Mathematics, French and… Programming!
Most people of our generation grew up learning languages like Dutch, French, English and German. It was obvious we were taught these languages as they were spoken in countries adjacent to us. Nowadays, as companies become more globalized, languages like Chinese, Spanish, Arab or Hindi gain more popularity because of the large amount of people that speak them. Governments and parents pressure their citizens and children to learn more languages. But some languages are still often overlooked: Java, HTML, C(++), PHP, Python.. programming languages!
However, not all governments overlook the importance of programming languages. Finland for example, the home of tech companies like Nokia and Supercell, has become one of the first countries to make learning programming compulsory for schoolchildren. Starting from 2016, pupils aged between seven and 16 will the learn the basics of programming in a renewed national core curriculum. This does not mean that children will have to sit through boring programming classes, instead it will be integrated into other subjects. A main focus will be on areas like practical skills, creative working and safe use of technology. A subject like mathematics could for example include assignments where pupils will have to write a script to perform calculations. More exciting subjects could integrate coding by applying it to for example product design or manufacturing.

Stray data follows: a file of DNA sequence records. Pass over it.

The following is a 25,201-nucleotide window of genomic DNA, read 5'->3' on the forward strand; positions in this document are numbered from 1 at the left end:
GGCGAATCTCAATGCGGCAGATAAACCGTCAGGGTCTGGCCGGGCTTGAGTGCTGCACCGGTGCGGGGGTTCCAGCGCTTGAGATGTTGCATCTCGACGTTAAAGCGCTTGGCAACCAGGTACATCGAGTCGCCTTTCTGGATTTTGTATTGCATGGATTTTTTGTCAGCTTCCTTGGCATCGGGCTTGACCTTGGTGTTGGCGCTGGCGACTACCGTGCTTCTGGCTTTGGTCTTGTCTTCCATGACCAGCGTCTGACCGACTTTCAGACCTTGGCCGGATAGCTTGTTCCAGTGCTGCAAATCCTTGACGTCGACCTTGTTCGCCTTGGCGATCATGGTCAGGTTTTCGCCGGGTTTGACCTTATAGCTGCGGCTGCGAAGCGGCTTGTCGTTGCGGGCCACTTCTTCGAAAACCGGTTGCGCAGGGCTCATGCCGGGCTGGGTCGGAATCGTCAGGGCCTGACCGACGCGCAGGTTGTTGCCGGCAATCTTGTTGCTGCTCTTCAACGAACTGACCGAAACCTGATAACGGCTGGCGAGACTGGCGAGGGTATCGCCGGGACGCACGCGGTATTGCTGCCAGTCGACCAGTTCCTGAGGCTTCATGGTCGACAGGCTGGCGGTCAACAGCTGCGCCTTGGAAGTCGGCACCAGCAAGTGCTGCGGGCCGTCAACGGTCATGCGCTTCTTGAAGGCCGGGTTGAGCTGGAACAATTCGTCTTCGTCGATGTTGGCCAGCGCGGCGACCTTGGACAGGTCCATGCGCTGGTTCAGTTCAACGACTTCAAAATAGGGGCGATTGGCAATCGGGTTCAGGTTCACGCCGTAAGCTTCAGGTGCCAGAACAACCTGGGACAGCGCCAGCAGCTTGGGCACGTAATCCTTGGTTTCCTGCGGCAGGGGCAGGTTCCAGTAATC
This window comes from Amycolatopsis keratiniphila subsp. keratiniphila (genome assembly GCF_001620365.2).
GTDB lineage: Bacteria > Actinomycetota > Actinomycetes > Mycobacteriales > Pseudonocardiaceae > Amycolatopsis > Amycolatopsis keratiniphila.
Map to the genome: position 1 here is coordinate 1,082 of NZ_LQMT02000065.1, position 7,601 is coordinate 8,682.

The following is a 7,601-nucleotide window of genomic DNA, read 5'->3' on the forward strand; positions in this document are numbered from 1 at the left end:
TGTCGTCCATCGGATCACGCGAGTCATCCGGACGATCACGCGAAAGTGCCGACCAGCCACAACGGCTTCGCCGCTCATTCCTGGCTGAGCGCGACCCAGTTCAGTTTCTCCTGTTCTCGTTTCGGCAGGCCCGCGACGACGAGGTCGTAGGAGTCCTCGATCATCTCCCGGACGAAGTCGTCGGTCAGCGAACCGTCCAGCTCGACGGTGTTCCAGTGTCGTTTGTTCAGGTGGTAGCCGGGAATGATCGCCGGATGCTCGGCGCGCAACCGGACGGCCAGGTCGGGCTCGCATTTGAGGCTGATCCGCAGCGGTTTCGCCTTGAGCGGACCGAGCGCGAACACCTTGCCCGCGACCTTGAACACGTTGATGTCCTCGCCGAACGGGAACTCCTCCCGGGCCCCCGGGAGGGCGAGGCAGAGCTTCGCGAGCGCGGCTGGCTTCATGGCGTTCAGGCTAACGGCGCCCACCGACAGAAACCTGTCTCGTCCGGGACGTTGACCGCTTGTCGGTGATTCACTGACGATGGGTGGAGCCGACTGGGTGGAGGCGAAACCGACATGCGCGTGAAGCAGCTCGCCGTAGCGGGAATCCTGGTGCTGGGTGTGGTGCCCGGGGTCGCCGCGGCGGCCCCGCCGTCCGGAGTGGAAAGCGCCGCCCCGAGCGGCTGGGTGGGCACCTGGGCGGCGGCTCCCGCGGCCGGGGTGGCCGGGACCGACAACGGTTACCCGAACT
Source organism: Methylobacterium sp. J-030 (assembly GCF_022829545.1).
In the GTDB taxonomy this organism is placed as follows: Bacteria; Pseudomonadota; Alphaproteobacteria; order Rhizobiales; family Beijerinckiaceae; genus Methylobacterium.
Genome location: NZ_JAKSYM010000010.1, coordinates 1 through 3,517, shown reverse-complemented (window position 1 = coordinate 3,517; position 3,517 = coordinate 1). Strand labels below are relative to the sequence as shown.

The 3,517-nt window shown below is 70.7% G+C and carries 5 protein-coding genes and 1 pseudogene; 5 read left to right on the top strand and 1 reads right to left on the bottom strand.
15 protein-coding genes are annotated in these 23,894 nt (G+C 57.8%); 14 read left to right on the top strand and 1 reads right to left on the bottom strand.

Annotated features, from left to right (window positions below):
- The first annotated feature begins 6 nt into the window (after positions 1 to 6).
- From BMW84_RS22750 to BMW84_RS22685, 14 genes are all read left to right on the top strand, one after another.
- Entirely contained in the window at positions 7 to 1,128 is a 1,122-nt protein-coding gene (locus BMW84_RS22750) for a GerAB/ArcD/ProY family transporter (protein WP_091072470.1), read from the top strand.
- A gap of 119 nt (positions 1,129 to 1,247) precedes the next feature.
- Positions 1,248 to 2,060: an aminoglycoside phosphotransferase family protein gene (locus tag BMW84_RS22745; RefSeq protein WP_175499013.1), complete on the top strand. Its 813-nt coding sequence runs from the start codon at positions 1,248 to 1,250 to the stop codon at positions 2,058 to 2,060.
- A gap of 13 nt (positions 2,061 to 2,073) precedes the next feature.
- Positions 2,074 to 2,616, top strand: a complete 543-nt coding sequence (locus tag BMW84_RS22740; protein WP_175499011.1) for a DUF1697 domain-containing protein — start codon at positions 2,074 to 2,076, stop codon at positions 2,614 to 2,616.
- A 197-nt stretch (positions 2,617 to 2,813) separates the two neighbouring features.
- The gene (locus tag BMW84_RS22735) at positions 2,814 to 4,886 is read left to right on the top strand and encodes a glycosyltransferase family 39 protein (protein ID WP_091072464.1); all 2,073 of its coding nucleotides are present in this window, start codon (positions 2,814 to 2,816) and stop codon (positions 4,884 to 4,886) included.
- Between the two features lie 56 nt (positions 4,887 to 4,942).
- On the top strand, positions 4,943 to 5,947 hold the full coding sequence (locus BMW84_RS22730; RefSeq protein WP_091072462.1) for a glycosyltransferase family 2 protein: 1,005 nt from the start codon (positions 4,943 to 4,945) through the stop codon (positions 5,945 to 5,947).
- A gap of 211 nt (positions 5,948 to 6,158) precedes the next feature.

Finland is not the first country to see the importance of introducing children to the world of coding. Estonia already implemented programming into their education in 2012 and the UK introduced a new computing curriculum in 2014. It is to be expected that many more countries will follow, as the introduction of programming into school curriculums is become an international trend. Technology has become a big part of nowadays’ daily life, with everyone – from pupils to elderly – using smartphones, tables and notebooks to communicate with each other.
What is your opinion about this new international trend? Do you wish your elementary education included programming, 10 or 15 years ago?